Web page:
"Who would go to Hawaii in June?" a friend asked when I talked about a trip I took to Maui last year.
A travel writer on a budget, for one.
I, too, was skeptical about the timing, but the weather was a perfect 70-80 degrees, with low humidity and evenings cool enough to sleep without AC.
By planning my trip in the first week in June — after spring break and before school let out for the summer — I found deals on airfare and hotels that weren't there for travel earlier or later.
Visiting Hawaii during the slower seasons — early February and early March, late May, early June or fall — is one strategy for making travel more affordable. But if that's not possible, don't give up. There are other ways to save:
Airfares are higher this year, so flexibility will be key.
Travel midweek, if possible, and if you're still not having any luck, try moving your dates by a day or a week or two.
To find the least expensive travel dates, consult low-fare calendars on websites such as Kayak.com and Alaskair.com.
Use Bing.com's Price Predictor to gauge whether fares are likely to rise or fall in the coming weeks.
Renting a car off-airport can save $100 or more on a week's rental. Example: Enterprise recently quoted $399, including taxes, as the weekly rate for a Chevy Aero picked up at the airport in Honolulu. The price fell to $240 for pickup at several other locations just a few miles away.
Agencies with off-airport locations can't pick you up at the airport. You'll need a cab for that. But most will take you back.
Oahu, Maui, Kauai and the Big Island have inexpensive public bus service. I rented a car in Maui, but used Maui Bus several times (www.co.maui.hi.us) At $1 per ride, I loved being able to jump off when I saw something interesting, without hassling with parking.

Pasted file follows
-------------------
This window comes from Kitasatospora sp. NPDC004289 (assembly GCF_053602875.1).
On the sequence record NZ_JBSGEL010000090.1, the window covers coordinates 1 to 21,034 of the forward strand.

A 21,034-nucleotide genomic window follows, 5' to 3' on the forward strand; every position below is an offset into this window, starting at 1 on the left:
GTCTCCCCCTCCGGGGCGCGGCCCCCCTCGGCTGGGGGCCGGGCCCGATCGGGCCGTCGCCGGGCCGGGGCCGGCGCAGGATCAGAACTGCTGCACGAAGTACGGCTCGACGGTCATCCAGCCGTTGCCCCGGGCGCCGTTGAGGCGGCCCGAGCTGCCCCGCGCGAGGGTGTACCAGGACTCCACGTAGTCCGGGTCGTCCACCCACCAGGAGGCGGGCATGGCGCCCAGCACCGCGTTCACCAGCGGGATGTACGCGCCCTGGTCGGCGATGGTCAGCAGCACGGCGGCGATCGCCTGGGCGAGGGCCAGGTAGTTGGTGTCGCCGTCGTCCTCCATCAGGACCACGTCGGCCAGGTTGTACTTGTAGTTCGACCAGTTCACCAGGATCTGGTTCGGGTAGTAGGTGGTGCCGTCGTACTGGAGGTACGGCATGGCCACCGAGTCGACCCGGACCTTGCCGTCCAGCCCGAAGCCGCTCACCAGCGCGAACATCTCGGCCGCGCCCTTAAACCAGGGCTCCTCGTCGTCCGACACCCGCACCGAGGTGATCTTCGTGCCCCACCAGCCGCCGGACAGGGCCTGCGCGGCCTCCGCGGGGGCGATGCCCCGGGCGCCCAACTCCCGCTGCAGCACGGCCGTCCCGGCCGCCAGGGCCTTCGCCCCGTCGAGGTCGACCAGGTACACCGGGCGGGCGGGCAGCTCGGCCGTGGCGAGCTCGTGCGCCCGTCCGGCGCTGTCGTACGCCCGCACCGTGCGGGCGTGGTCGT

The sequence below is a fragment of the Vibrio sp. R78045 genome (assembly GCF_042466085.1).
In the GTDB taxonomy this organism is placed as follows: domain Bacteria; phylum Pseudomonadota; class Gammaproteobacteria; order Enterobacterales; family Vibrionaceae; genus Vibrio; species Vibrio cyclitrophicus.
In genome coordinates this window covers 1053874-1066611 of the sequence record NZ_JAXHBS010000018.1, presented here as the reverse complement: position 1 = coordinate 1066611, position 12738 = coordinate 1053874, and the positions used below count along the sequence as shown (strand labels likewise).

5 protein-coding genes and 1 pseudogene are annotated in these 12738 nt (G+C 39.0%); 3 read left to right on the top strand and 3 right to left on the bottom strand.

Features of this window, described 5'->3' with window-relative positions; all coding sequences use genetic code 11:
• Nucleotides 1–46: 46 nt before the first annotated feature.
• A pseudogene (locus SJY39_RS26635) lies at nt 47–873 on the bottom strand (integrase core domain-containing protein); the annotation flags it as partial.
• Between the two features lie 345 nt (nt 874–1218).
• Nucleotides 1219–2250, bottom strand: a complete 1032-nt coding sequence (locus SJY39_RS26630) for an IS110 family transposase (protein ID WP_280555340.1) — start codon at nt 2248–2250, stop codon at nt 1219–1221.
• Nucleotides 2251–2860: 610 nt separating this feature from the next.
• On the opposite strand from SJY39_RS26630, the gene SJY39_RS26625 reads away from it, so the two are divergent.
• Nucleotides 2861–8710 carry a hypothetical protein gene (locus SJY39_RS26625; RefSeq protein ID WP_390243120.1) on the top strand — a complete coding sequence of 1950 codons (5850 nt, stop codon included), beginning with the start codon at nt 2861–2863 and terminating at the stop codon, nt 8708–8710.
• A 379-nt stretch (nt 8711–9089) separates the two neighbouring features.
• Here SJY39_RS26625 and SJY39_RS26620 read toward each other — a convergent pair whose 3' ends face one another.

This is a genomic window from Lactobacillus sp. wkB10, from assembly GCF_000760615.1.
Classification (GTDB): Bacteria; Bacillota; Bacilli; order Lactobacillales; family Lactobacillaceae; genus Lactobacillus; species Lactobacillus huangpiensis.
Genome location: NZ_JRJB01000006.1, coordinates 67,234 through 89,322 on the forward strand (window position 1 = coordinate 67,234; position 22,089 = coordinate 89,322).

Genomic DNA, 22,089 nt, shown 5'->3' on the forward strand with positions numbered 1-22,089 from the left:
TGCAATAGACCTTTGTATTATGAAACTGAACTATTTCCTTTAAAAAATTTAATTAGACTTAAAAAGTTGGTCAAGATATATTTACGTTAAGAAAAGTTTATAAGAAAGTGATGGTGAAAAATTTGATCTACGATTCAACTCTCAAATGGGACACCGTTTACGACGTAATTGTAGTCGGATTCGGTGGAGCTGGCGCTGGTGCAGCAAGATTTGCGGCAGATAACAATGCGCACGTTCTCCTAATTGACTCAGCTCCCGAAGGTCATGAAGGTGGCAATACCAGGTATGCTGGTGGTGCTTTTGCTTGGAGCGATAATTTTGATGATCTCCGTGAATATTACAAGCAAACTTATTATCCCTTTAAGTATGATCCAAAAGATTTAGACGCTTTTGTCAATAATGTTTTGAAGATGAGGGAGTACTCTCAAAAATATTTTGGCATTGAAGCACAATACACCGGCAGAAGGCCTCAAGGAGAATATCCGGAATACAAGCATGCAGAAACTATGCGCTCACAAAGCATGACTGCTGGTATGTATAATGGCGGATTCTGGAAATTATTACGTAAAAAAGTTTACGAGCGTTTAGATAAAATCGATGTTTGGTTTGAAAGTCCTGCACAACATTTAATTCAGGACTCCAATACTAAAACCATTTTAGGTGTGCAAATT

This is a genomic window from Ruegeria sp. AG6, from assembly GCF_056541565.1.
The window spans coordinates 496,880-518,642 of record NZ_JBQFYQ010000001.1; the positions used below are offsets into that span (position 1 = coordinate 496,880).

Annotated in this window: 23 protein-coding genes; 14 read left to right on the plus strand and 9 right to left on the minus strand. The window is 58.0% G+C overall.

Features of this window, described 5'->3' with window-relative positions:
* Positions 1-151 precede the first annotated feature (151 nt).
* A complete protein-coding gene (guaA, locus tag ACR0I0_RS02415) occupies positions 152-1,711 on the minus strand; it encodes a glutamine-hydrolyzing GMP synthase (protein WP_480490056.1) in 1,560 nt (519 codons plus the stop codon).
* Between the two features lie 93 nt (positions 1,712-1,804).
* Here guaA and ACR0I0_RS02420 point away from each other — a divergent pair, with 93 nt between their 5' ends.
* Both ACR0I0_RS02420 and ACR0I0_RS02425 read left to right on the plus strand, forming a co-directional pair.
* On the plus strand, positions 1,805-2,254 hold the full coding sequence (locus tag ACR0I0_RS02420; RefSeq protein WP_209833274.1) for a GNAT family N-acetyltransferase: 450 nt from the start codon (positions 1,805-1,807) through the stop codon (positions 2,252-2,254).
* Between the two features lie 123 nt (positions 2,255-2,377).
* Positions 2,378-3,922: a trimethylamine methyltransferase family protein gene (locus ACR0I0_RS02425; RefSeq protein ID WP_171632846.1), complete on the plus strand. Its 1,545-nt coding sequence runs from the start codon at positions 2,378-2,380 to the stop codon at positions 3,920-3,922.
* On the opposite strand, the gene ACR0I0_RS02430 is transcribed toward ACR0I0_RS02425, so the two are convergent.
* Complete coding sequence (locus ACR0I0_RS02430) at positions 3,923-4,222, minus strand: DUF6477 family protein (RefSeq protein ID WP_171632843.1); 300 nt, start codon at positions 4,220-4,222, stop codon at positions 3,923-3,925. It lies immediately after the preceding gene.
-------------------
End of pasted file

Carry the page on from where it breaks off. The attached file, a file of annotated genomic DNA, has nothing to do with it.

Fares are also $1 on the Big Island's Hele-On Bus system (www.heleonbus.org). Oahu's transit system (www.thebus.org) sells a four-day pass for $25 and single rides for $2.50. Kauai Bus (www.kauai.gov) provides service around the island for $2 per ride.
—Where to stay:
"Buyer beware" are the watchwords when it comes to sifting though advertised "deals" for hotels, rentals and vacation packages. Hidden cleaning and resort fees, parking and taxes can lift the bottom-line price higher than it first appears.
Online-booking sites can turn up deals, but check first directly with hotels. They might offer the same or a lower rate as a web special, and
or AARP rates might be less.
, for instance, recently advertised a three-night "early booking bonus" rate at the Aston Waikiki Beach Hotel for $576, including taxes and fees. That was $5 less than the rate available on the hotel's website, but a search there also turned up an AAA / AARP rate of $523.
Package-tour operators negotiate volume discounts, but the deals may include extras that you don't need. Before paying for a vacation package upfront, figure out the cost of each component if booked separately. You'll gain flexibility and avoid extra change or cancellations fees beyond what the hotels and airlines charge.
Example: A seven-night Pleasant Holidays package for two to Maui in February came to $3,696, including taxes and a $19 per night resort fee payable directly to the hotel. The price included nonstop flights on
from Seattle, a garden-view suite at the Kaanapali Shores Hotel, a two-for-one luau offer and a $100 food and drink credit.
Booking the same flights and hotel separately came to $3,393, with taxes and a $10 per night resort fee, a savings of $303, minus the package extras.
Other lodging tips:
—Score a room for half-price by bidding on Priceline (www.priceline.com), the website that lets you name a price and pick a hotel's star rating and location but doesn't reveal the name until after you've paid. Check
—Find lodging in homes, cottages and condos at http://www.airbnb.com.Among its listings is a $69 room on a Big Island farm and an $85 condo with a pool near Ala Moana Beach Park in Honolulu.